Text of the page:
Qui fut toute mon Tout mon bien et mon envie.
 
En sa tombe repose honneur et courtoisie,
Et la jeune beauté qu’en l’ame je sentois,
Et le flambeau d’Amour ses traits et son carquois,
Et ensemble mon cœur mes pensers et ma vie.
 
Tu es, belle Angevine, un bel astre des cieux :
Les Anges tous ravis se paissent de tes yeux,
La terre te regrette, O beauté sans seconde !
 
Maintenant tu es vive, et je suis mort d’ennuy.
Malheureux qui se fie en l’attente d’autruy !
Trois amis m’ont deceu, toy, l’Amour, et le monde.

 

 
 
                                                                                             Here lie the bones of the fair Marie,
                                                                                             Who made me leave my own Vendôme for Anjou,
                                                                                             Who warmed my blood in my most vigorous months,
                                                                                             Who was all my All, my good and my desire.
 
                                                                                             In her tomb lie honour and nobility,
                                                                                             And the young beauty which I felt in my soul,
                                                                                             And the torch of Love, his darts and his quiver,
                                                                                             And together with them my heart, my thoughts, my life.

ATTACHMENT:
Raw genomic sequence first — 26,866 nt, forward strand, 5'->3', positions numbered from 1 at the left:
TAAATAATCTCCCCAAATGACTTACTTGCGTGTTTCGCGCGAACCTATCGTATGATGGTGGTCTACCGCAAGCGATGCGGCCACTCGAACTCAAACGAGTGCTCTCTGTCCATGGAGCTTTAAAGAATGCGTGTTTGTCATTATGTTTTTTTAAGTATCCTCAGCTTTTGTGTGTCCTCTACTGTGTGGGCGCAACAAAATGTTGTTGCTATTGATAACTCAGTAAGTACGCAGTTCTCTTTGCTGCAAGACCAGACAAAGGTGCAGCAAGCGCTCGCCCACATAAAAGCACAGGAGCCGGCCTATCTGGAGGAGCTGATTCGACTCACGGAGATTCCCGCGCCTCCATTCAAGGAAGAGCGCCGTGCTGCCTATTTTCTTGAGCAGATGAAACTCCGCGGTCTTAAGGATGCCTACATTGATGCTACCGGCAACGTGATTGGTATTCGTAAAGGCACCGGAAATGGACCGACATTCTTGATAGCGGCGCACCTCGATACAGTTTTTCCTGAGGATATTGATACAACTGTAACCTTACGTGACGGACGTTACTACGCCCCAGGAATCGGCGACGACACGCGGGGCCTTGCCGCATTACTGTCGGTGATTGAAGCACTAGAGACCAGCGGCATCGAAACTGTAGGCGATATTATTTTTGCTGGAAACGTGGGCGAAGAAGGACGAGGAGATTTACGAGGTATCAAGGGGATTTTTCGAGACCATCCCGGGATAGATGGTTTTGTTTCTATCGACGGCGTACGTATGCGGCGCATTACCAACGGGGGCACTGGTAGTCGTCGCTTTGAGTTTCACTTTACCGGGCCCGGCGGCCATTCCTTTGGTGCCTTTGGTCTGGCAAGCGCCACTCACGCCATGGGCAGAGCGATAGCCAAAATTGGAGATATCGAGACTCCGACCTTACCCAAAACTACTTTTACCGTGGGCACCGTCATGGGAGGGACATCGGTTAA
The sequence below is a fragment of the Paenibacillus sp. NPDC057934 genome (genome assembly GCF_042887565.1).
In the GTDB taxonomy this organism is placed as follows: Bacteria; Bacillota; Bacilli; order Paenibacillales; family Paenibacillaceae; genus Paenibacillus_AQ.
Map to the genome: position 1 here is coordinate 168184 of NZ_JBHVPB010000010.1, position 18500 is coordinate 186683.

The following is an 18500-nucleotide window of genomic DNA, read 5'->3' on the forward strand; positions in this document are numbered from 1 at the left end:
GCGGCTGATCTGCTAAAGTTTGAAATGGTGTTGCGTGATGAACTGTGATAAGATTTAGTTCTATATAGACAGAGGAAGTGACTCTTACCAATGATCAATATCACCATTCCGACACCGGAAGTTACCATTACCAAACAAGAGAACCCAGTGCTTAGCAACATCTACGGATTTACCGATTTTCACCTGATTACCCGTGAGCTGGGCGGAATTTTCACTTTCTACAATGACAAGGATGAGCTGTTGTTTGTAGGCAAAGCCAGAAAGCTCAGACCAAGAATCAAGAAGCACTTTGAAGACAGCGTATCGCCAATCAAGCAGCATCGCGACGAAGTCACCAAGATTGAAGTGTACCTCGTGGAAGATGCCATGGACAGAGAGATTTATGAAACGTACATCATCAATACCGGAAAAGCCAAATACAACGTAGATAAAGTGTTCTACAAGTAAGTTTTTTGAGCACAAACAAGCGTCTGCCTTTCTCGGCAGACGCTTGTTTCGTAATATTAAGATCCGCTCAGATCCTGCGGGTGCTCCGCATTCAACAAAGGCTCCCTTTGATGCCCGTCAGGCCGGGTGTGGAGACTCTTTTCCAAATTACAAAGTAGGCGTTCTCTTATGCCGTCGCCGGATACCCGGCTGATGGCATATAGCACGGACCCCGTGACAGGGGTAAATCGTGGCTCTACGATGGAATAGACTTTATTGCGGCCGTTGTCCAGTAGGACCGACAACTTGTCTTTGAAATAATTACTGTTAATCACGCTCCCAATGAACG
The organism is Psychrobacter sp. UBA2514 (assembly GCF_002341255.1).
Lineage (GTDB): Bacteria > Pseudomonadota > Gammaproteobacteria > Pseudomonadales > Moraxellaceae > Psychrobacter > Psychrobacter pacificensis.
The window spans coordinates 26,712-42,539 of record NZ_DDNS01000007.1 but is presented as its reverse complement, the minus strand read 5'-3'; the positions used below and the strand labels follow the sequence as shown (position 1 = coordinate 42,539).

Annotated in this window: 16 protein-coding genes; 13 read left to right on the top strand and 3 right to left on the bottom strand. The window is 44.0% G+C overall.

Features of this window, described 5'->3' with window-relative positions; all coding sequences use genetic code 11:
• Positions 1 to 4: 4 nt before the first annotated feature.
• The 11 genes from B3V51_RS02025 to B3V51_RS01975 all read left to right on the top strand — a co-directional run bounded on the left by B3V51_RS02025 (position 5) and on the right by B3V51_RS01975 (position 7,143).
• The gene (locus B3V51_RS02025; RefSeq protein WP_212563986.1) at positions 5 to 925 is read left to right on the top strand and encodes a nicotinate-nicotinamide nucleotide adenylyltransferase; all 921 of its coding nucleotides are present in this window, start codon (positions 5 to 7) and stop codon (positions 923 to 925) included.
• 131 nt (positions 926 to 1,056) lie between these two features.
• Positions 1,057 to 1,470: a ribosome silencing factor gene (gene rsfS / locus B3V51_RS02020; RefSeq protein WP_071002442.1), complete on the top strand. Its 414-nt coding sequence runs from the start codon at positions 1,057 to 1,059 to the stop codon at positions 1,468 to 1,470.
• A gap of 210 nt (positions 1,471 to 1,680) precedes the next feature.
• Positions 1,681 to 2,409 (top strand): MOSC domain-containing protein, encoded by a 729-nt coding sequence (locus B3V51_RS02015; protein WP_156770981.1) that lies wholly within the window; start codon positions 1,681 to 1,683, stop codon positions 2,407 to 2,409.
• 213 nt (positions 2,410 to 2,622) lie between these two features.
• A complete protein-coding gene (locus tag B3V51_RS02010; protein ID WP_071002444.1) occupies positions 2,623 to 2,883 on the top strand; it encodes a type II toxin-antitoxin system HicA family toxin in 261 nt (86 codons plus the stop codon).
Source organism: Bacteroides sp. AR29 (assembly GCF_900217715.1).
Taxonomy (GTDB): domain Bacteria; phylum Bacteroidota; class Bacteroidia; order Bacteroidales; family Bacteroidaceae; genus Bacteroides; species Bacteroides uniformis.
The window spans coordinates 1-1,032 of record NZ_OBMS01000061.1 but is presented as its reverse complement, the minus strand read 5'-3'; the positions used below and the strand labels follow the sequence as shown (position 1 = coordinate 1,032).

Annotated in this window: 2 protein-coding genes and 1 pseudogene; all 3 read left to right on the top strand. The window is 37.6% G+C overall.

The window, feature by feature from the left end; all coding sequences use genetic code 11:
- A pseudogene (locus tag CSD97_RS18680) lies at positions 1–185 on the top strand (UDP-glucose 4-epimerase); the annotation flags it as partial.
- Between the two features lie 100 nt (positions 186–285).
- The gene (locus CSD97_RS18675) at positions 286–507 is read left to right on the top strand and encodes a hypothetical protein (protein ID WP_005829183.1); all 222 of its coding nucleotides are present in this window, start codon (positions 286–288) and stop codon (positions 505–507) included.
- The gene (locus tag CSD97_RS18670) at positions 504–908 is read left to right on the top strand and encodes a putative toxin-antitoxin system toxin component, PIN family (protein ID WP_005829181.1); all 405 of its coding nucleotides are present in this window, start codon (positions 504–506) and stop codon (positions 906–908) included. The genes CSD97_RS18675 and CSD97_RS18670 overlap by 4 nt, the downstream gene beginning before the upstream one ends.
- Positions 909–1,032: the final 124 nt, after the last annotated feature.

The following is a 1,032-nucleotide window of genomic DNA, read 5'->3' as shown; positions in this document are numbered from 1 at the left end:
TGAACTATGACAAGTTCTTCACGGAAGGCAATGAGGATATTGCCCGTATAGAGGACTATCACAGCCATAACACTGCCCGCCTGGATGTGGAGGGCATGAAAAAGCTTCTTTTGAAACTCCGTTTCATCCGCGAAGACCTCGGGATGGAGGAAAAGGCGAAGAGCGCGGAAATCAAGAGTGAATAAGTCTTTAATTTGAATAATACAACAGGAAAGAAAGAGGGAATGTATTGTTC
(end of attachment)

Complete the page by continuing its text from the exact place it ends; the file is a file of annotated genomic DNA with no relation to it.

You, fair lady of Anjou, are a fair star in the heavens;
                                                                                             The angels, delighted, feed themselves on your glances,
                                                                                             The earth misses you, o peerless beauty!
 
                                                                                             Now you live, and I am dead from anguish.
                                                                                             Unhappy he who trusts in the desire of another!
                                                                                             Three friends have deceived me: you, Love, and the world.

 

 
 
 Blanchemain’s version with its many variants follows: though less polished, this version reads better to me.
 
 
Cy reposent les oz de toy, belle Marie,
Qui me fis pour Anjou quitter mon Vandomois,
Qui m’eschaufas le sang au plus verd de mes mois,